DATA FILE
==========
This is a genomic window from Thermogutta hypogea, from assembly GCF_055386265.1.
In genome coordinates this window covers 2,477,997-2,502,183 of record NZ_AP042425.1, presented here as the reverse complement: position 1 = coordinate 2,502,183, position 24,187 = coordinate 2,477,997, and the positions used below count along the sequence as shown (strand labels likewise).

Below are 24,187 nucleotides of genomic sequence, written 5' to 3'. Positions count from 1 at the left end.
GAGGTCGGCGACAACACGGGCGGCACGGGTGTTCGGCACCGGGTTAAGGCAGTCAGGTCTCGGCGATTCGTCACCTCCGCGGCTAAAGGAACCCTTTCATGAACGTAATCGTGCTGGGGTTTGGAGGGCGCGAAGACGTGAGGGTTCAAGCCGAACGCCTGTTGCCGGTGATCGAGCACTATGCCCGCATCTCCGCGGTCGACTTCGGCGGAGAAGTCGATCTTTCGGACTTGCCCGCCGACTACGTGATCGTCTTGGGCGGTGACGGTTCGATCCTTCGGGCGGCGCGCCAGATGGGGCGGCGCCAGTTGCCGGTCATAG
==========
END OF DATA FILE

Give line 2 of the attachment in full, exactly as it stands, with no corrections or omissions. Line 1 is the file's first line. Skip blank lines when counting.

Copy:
In genome coordinates this window covers 2,477,997-2,502,183 of record NZ_AP042425.1, presented here as the reverse complement: position 1 = coordinate 2,502,183, position 24,187 = coordinate 2,477,997, and the positions used below count along the sequence as shown (strand labels likewise).